For those who don't wash out, learning both mechanical and electrical skills can make them valuable future employees, Cooksey said.
"If you've got someone like Tracy who's universal, that's what we're looking for," Cooksey said.
Other students like Ismael Ponce are using the program to get hands-on experience while pursuing a college degree.
Ponce is interning in Shaw's START program while enrolled at Dalton State.
"I like that I get to do hands-on projects," he said. "I just like fabricating stuff."
To keep the machines running, Shaw has created a full classroom and hands-on experience, complete with mock-ups of common instruments, wiring challenges and even supervised testing facilities.
On any given day, math and computer programming instructors teach alongside mechanics and electricians.
The goal is churn out well-rounded workers who understand both mechanical and electrical problems, including hydraulic and water pipe maintenance.
"We're literally teaching computer classes, electronics classes and math classes," Bell said.
Mechanical trials test the ability to use the right tool for the job, while electronic puzzles push students to reprogram the silicon guts of machines that produce the world's flooring supplies.
Students often find themselves trying to fix a tangle of hydraulic hoses by locating the fault placed there by an instructor like Joel Barnes.
"It's my job to make sure it doesn't work correctly," Barnes said as he tightened a clamp holding a spaghetti web of hoses together. "It'll take them about four hours to hook it up correctly after I'm done."
But it's not just about playing hide-and-seek with a broken nozzle.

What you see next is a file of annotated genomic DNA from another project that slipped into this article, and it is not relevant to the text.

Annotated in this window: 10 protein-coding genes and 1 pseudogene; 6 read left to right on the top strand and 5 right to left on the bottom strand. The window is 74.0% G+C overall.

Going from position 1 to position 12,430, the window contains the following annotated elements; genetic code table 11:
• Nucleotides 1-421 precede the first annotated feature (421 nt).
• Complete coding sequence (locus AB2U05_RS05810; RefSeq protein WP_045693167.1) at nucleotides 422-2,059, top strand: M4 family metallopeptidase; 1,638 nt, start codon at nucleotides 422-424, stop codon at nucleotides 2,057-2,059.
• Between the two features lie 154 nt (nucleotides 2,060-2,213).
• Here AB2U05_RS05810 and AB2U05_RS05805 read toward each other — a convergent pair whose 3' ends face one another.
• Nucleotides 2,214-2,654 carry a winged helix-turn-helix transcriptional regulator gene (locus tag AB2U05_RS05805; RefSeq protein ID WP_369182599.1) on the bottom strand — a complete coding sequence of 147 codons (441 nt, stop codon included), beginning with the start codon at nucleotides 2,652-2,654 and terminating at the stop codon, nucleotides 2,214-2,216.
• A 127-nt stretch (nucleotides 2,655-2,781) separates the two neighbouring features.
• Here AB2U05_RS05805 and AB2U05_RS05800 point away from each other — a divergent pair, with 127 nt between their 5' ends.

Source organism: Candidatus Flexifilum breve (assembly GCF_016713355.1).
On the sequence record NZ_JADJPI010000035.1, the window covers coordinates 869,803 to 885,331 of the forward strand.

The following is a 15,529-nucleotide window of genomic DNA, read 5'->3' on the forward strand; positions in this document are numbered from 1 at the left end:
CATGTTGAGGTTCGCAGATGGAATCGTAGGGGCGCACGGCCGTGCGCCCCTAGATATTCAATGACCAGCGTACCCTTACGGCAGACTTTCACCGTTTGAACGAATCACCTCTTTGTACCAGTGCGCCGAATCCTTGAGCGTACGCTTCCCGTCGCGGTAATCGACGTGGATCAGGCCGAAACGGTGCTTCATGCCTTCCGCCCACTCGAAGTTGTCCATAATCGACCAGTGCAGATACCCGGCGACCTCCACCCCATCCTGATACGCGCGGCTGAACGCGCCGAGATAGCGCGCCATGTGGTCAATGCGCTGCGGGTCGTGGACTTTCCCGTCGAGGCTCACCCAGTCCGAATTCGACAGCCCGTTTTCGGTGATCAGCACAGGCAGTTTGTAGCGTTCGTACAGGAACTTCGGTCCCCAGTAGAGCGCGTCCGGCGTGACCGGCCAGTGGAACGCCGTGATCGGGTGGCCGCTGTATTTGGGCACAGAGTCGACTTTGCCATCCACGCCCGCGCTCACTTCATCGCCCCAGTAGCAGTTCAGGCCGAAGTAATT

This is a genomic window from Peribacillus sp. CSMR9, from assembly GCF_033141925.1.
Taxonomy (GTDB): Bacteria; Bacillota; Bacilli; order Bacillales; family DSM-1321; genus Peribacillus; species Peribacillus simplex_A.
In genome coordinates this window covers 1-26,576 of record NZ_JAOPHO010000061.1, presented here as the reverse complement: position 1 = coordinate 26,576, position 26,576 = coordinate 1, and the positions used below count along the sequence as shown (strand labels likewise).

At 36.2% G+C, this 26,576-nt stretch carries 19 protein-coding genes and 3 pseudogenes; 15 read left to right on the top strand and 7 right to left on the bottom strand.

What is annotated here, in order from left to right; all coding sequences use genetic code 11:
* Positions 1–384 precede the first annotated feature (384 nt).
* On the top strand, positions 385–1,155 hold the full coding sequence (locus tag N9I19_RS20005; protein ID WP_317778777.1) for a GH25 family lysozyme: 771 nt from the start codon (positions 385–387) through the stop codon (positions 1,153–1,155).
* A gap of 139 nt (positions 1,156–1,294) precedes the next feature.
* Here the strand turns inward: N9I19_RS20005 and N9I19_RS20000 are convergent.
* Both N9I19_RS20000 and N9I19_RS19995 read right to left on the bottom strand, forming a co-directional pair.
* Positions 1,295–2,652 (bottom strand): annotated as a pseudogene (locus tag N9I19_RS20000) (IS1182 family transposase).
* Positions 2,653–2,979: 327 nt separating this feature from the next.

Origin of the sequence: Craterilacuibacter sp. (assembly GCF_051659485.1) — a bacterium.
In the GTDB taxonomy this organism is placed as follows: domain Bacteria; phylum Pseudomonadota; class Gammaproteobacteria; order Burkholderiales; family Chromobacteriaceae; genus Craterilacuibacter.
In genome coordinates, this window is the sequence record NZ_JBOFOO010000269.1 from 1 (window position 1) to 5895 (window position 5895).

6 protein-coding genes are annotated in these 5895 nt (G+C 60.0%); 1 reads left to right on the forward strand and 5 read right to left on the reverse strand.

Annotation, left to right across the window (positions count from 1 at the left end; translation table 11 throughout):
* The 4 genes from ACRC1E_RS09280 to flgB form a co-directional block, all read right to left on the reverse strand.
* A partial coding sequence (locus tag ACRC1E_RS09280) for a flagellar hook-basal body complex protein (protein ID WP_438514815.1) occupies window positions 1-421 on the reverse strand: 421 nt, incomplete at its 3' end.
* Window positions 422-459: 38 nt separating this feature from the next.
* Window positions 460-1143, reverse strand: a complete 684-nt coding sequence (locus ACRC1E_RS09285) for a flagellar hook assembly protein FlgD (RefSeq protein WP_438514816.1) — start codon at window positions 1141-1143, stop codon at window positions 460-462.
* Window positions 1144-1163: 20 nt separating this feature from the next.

"We try to create real-world situations and set it up in a safe way," said Barnes. "The machine that cuts the carpet runs off the same hydraulic system we have here."
On a different day, a student could find themselves learning a programming language that operates a touch screen device.
If workers can't make the trip, the wheeled test tables can be transported by truck across the Southeast to any plant in need of a technical refresher course.
But while Shaw's program has been a success, the company isn't looking to enter the technical training market full-time.
Cooksey hopes that Georgia Northwestern Technical College, which opened its Dalton-Whitfield campus in August 2011, will pick up some of his duties.
"We're working with Georgia Northwestern to develop machinist skills because it is sort of a dying art," he said. "We're in talks with them to identify existing machinists and send folks to our company so we have a steady flow coming in."
Shaw has the capacity to train 40 mechatronics workers per year through its program, which will rise to 100 now that Georgia Northwestern's Whitfield campus is up and running, according to Scott Spears, director of the school's industrial systems program.
"Basically we ask them on semester-by semester basis, what do you need, where are your guys weak, what brands of machinery are you guys using," Speers said of his interactions with flooring manufacturers. "The big thing they say is that they need a steady stream."
Dalton State's mechatronics program graduated about 15 students per year, but the program wasn't enough to meet local needs, said Charles Johnson, dean of the school of technology.
"I think that there's been this sort of panic mode in terms of how do we get these technical workers that we need," Johnson said. "But just because you graduate them doesn't mean they're going to stick around."